Tag question - amn't I? - aren't I? - ain't I? - am I not?

  • Thomas1

    Senior Member
    polszczyzna warszawska
    I was wondering if children who learn speaking make amn't on a basis of formulating a logical contraction. Did any of you notice something like that, please?
     

    panjandrum

    Lapsed Moderator
    English-Ireland (top end)
    I can paint the walls tonight, I amn't going to English class.
    I amn't going to stay at Maisie's tonight.

    I amn't staying at my granny's tonight, I have to come back home.

    Did you spot such usage of amn't, please? This seems to be logical contraction of am + not but what seems logical and correct from a grammatical (and not only) point of view is not so in practice.
    Ah, I missed the point.
    I have never heard amn't used in this context, not ever.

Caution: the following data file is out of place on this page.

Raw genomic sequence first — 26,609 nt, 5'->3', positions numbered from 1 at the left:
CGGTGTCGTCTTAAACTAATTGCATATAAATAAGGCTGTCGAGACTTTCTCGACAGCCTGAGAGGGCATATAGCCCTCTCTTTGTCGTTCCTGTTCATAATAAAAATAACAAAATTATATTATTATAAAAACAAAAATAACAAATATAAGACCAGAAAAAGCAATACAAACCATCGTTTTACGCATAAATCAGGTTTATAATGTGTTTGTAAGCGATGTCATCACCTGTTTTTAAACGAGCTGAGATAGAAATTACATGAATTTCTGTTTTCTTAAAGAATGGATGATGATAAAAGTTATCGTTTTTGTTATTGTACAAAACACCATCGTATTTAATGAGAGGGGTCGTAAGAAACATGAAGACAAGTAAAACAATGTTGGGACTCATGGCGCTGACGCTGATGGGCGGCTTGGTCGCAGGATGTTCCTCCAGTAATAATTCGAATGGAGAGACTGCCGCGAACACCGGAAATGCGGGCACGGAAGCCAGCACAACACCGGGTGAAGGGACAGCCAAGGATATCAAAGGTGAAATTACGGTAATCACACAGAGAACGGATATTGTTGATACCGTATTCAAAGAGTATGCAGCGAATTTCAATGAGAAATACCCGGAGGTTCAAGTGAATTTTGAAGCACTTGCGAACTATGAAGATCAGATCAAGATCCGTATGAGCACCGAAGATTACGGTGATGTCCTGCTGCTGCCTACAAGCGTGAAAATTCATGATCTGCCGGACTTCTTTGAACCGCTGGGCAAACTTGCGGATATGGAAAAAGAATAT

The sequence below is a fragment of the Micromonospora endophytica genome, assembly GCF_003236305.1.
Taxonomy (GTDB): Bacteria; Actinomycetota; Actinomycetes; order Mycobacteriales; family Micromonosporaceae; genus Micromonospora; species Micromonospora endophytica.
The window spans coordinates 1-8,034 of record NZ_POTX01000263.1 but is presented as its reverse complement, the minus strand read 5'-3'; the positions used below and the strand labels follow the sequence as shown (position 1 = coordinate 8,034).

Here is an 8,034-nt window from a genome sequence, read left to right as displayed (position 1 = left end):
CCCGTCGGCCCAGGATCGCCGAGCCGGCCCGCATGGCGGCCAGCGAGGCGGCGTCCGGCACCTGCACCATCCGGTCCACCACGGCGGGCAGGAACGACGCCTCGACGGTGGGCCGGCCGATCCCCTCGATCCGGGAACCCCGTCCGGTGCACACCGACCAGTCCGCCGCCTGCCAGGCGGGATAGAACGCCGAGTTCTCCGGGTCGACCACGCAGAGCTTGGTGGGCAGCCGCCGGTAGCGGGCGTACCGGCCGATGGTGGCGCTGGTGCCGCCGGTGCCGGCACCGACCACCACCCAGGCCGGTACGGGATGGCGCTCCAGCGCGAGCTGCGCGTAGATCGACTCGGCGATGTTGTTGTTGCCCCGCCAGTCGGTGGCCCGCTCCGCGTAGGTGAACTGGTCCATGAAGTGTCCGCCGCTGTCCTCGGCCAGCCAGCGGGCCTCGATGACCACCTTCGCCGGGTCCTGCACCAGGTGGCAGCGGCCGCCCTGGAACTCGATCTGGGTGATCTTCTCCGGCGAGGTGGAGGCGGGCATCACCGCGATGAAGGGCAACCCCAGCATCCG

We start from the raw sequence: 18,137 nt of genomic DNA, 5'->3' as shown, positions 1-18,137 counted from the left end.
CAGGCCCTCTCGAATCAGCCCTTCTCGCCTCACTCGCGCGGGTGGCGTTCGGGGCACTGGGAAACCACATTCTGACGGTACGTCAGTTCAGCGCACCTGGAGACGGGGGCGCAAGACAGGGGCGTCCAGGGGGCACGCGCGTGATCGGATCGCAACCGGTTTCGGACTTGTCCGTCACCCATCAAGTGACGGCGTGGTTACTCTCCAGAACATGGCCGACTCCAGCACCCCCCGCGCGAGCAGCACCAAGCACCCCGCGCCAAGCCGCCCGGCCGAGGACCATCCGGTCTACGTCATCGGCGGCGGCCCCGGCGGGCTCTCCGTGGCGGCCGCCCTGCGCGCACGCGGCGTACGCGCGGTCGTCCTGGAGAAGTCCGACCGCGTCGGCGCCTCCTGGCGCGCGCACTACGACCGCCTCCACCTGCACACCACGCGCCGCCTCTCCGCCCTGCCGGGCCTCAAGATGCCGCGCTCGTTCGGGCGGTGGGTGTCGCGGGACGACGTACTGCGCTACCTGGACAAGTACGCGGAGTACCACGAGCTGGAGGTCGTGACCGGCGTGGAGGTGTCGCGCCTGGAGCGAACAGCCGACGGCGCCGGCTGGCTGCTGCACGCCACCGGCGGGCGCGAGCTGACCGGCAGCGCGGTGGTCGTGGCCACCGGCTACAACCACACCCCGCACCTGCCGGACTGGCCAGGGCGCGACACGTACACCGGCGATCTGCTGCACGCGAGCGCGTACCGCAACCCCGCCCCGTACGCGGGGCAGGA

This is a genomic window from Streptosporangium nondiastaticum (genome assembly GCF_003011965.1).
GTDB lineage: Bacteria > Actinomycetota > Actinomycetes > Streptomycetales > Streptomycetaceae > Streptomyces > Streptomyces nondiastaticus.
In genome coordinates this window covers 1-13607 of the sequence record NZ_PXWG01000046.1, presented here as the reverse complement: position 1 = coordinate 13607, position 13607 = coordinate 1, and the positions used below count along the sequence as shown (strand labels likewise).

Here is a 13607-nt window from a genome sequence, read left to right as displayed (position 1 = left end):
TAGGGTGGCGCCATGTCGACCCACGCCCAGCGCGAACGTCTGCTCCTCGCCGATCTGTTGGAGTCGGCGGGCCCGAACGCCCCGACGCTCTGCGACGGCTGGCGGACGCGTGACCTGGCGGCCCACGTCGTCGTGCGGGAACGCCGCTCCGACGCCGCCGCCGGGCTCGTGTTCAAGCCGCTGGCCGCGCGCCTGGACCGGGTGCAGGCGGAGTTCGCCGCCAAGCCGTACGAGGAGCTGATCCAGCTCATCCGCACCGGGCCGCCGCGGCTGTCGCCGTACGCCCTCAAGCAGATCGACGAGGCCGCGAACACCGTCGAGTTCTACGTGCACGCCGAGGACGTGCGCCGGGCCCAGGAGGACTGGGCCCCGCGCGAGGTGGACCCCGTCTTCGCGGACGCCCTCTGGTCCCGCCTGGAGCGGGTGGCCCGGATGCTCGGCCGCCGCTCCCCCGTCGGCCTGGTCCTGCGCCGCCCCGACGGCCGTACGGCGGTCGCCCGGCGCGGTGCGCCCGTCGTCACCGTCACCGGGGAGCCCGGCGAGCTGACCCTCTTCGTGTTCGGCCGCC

It only appears as amn't I - the tag question.

    In the examples you give, instead of I amn't I'd hear I'm not - presumably the same as most of the rest of you.
     

    Giordano Bruno

    Senior Member
    English, England
    I was wondering if children who learn speaking make amn't on a basis of formulating a logical contraction. Did any of you notice something like that, please?

    That's an interesting thought. I've never noticed it, but I have never listened for it either. I suspect that by the time they start with the tag question, they are imitating their parents use without thinking of the component parts of the expression.
     

    Jim 89

    Member
    Sydney, Australia. English
    I'm certainly right when I use "aren't I", aren't I? Of course, I am. One might complain that "aren't I" makes no sense, but try saying "amn't" and you'll get an odd look unless you're in Ireland.
     

    Thomas1

    Senior Member
    polszczyzna warszawska
    That's an interesting thought. I've never noticed it, but I have never listened for it either. I suspect that by the time they start with the tag question, they are imitating their parents use without thinking of the component parts of the expression.
    Well, I was rather thinking that they could use it as a contraction of am + not in pure negatives.
     

    Blackleaf

    Banned
    English/Britain